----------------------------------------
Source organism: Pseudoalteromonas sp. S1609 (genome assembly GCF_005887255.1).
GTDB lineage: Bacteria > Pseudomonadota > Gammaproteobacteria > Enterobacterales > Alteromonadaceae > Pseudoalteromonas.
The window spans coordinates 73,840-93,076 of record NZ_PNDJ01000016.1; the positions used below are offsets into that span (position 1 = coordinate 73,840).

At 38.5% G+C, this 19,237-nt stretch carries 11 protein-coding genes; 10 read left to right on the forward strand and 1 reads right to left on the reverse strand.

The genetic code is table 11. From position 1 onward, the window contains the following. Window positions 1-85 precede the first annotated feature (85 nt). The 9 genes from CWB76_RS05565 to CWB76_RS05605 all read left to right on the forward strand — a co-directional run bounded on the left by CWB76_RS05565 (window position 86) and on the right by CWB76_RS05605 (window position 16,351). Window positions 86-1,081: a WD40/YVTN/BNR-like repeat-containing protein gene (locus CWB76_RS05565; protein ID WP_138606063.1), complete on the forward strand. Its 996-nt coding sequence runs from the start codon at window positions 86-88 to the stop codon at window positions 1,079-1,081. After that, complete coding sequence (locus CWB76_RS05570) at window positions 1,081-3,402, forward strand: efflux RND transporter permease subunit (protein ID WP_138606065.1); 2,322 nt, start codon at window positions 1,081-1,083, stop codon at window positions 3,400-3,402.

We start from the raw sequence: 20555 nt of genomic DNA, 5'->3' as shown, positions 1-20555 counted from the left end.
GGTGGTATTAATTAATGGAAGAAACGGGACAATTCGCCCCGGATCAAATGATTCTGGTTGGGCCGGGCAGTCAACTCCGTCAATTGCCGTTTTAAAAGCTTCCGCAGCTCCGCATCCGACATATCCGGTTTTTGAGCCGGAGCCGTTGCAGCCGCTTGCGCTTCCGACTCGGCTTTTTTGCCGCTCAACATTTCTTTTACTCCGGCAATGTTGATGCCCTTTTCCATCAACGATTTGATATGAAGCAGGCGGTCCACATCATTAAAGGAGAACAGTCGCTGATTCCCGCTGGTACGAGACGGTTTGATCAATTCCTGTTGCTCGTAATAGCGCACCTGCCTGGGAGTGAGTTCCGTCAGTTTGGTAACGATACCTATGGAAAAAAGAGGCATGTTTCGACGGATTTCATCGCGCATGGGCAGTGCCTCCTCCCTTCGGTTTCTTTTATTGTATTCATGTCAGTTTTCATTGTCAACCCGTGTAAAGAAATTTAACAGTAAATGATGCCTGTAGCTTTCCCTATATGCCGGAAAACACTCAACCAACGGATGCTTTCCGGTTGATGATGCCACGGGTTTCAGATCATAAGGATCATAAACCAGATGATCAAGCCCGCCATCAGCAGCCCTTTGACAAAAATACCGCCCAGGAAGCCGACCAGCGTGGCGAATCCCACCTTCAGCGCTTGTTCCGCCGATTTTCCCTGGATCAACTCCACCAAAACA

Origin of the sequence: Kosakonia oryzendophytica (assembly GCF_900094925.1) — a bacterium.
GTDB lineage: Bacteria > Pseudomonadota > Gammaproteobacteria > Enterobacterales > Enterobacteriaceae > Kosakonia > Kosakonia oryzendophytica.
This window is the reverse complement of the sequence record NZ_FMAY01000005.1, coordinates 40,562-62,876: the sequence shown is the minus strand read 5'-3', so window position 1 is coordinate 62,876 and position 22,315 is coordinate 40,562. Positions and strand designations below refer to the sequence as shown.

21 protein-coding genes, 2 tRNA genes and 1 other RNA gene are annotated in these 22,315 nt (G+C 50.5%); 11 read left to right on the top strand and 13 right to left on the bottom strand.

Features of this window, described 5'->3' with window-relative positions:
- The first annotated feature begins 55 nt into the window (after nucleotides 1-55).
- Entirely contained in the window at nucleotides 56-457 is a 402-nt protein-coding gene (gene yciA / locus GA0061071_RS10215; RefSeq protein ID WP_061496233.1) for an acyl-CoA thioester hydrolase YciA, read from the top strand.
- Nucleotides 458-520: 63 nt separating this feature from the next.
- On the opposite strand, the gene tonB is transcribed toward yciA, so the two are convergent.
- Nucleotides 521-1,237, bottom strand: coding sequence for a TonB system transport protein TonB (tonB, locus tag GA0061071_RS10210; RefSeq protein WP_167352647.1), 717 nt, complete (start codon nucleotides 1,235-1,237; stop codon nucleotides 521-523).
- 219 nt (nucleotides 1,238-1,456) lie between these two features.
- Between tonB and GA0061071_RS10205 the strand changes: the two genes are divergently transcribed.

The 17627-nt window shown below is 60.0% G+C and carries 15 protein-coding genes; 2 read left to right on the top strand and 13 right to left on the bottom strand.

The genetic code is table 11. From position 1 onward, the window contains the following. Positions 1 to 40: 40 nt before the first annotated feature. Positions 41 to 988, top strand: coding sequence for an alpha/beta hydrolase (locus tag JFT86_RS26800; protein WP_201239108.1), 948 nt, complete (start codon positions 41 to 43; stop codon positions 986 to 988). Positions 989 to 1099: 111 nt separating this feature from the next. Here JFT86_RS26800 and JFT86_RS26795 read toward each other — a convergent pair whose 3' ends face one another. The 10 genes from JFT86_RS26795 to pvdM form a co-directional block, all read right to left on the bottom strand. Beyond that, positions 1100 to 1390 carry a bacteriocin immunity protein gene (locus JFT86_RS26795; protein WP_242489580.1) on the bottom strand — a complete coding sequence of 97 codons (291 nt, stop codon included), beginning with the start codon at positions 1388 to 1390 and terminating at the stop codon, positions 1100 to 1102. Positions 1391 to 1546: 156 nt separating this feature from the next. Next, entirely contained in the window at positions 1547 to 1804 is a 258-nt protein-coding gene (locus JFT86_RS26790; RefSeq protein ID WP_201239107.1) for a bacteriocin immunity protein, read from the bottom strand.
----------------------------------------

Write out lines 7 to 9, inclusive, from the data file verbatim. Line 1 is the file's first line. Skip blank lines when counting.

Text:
GGTGGTATTAATTAATGGAAGAAACGGGACAATTCGCCCCGGATCAAATGATTCTGGTTGGGCCGGGCAGTCAACTCCGTCAATTGCCGTTTTAAAAGCTTCCGCAGCTCCGCATCCGACATATCCGGTTTTTGAGCCGGAGCCGTTGCAGCCGCTTGCGCTTCCGACTCGGCTTTTTTGCCGCTCAACATTTCTTTTACTCCGGCAATGTTGATGCCCTTTTCCATCAACGATTTGATATGAAGCAGGCGGTCCACATCATTAAAGGAGAACAGTCGCTGATTCCCGCTGGTACGAGACGGTTTGATCAATTCCTGTTGCTCGTAATAGCGCACCTGCCTGGGAGTGAGTTCCGTCAGTTTGGTAACGATACCTATGGAAAAAAGAGGCATGTTTCGACGGATTTCATCGCGCATGGGCAGTGCCTCCTCCCTTCGGTTTCTTTTATTGTATTCATGTCAGTTTTCATTGTCAACCCGTGTAAAGAAATTTAACAGTAAATGATGCCTGTAGCTTTCCCTATATGCCGGAAAACACTCAACCAACGGATGCTTTCCGGTTGATGATGCCACGGGTTTCAGATCATAAGGATCATAAACCAGATGATCAAGCCCGCCATCAGCAGCCCTTTGACAAAAATACCGCCCAGGAAGCCGACCAGCGTGGCGAATCCCACCTTCAGCGCTTGTTCCGCCGATTTTCCCTGGATCAACTCCACCAAAACA

Origin of the sequence: Kosakonia oryzendophytica (assembly GCF_900094925.1) — a bacterium.
GTDB lineage: Bacteria > Pseudomonadota > Gammaproteobacteria > Enterobacterales > Enterobacteriaceae > Kosakonia > Kosakonia oryzendophytica.